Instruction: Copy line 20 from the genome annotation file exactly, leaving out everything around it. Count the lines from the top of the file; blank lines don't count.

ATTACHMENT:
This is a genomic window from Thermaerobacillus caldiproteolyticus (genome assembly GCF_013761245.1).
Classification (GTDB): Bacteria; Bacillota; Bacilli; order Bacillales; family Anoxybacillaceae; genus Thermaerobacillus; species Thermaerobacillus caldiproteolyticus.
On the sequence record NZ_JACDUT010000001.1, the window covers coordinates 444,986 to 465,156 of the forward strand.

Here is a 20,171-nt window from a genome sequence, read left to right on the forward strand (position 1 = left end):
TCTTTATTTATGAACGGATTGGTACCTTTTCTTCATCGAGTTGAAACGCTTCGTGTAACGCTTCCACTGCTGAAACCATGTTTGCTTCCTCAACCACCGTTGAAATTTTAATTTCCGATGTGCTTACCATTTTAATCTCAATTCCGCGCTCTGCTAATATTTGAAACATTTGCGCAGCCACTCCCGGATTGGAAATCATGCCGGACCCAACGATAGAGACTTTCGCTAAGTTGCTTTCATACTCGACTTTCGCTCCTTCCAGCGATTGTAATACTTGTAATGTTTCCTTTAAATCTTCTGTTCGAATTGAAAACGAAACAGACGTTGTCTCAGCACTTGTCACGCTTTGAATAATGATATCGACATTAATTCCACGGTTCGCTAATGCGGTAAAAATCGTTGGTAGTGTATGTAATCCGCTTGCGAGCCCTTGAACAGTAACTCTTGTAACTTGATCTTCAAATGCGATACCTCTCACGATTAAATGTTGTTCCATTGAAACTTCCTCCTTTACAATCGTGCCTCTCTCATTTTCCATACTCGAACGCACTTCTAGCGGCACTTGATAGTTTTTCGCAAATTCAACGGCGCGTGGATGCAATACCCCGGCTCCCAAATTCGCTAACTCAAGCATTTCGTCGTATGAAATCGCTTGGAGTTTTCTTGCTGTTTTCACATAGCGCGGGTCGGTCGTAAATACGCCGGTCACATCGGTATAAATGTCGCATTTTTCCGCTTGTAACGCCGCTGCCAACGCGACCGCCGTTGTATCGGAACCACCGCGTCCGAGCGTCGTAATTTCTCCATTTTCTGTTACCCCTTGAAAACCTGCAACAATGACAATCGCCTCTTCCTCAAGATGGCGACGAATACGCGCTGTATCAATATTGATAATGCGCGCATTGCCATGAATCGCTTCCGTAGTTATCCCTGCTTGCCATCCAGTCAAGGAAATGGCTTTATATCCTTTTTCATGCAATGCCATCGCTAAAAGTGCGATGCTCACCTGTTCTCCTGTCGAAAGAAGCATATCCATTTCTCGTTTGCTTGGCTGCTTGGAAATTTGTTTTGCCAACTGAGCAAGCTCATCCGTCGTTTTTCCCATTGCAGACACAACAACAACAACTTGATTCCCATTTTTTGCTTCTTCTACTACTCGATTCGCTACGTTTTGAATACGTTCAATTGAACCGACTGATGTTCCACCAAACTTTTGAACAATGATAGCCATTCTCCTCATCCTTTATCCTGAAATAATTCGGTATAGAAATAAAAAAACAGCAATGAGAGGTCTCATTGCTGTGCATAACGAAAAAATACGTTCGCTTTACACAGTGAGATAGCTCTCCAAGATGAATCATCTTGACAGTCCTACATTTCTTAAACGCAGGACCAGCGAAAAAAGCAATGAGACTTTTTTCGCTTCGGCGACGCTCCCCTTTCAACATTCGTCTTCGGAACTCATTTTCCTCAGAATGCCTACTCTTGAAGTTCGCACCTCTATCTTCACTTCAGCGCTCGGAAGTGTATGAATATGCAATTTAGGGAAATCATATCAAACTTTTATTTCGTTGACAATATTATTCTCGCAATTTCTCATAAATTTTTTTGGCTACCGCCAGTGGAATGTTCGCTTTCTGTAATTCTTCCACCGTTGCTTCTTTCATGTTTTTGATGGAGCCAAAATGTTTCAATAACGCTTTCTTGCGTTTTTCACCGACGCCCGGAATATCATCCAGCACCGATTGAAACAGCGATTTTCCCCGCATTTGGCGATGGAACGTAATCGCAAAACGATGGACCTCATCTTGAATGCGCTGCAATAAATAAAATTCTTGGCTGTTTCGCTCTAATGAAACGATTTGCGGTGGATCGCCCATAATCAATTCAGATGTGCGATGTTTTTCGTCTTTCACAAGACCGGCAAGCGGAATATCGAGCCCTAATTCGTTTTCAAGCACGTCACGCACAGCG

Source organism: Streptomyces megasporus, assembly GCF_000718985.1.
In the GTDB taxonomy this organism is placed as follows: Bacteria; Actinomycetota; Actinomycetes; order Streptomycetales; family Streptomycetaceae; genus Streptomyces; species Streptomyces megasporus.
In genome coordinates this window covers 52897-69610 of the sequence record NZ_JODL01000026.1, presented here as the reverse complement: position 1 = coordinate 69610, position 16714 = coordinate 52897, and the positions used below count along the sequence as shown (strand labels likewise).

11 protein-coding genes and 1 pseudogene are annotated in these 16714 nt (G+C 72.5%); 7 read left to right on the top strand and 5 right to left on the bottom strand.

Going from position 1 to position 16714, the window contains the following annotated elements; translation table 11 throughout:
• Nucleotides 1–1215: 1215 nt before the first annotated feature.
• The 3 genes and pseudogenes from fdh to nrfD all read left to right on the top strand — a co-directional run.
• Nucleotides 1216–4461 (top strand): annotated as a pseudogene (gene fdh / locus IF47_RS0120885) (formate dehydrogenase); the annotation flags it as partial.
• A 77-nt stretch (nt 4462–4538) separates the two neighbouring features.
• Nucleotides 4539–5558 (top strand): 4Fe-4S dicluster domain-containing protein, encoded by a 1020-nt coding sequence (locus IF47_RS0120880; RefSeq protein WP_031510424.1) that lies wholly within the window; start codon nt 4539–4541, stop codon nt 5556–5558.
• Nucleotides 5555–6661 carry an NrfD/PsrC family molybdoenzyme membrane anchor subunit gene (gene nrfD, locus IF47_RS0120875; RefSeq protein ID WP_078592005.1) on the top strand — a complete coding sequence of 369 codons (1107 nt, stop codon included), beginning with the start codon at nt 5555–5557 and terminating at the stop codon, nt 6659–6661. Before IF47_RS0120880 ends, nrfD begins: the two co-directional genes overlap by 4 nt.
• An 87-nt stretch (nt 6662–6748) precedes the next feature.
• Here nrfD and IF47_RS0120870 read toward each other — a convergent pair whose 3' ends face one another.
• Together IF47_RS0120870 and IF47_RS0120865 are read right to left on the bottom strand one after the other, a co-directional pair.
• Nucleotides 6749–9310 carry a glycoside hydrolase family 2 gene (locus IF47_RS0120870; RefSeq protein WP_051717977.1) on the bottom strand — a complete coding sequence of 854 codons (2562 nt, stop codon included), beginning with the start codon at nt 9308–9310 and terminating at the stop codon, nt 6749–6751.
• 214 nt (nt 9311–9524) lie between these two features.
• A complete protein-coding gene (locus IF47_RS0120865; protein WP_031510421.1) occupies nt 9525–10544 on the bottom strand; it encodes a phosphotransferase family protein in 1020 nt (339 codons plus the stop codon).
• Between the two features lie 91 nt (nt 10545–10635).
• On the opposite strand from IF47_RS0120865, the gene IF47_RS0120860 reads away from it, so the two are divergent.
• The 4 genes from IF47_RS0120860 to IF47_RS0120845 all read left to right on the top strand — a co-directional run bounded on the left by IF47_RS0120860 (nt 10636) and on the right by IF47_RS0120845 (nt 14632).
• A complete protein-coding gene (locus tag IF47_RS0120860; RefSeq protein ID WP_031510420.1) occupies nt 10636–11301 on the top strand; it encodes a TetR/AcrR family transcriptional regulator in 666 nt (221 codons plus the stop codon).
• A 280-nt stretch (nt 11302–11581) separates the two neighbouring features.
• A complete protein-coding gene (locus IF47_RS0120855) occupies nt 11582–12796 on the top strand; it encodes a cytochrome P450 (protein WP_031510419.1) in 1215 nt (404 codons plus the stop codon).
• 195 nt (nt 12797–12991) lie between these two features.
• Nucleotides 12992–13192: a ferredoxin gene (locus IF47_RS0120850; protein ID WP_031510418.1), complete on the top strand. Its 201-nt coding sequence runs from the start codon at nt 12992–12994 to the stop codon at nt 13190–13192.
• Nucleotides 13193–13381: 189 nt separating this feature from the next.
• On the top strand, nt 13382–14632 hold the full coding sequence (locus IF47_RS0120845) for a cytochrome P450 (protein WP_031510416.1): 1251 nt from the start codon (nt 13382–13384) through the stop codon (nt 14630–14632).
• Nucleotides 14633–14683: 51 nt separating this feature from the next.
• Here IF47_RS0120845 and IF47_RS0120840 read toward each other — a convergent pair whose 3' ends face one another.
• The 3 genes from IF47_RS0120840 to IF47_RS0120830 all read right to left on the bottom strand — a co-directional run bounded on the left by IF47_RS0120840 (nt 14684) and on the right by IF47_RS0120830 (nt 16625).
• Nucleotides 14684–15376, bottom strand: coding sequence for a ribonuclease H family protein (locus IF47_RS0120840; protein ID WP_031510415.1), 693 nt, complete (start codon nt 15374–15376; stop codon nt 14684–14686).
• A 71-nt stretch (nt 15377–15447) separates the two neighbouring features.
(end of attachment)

• Nucleotides 6749–9310 carry a glycoside hydrolase family 2 gene (locus IF47_RS0120870; RefSeq protein WP_051717977.1) on the bottom strand — a complete coding sequence of 854 codons (2562 nt, stop codon included), beginning with the start codon at nt 9308–9310 and terminating at the stop codon, nt 6749–6751.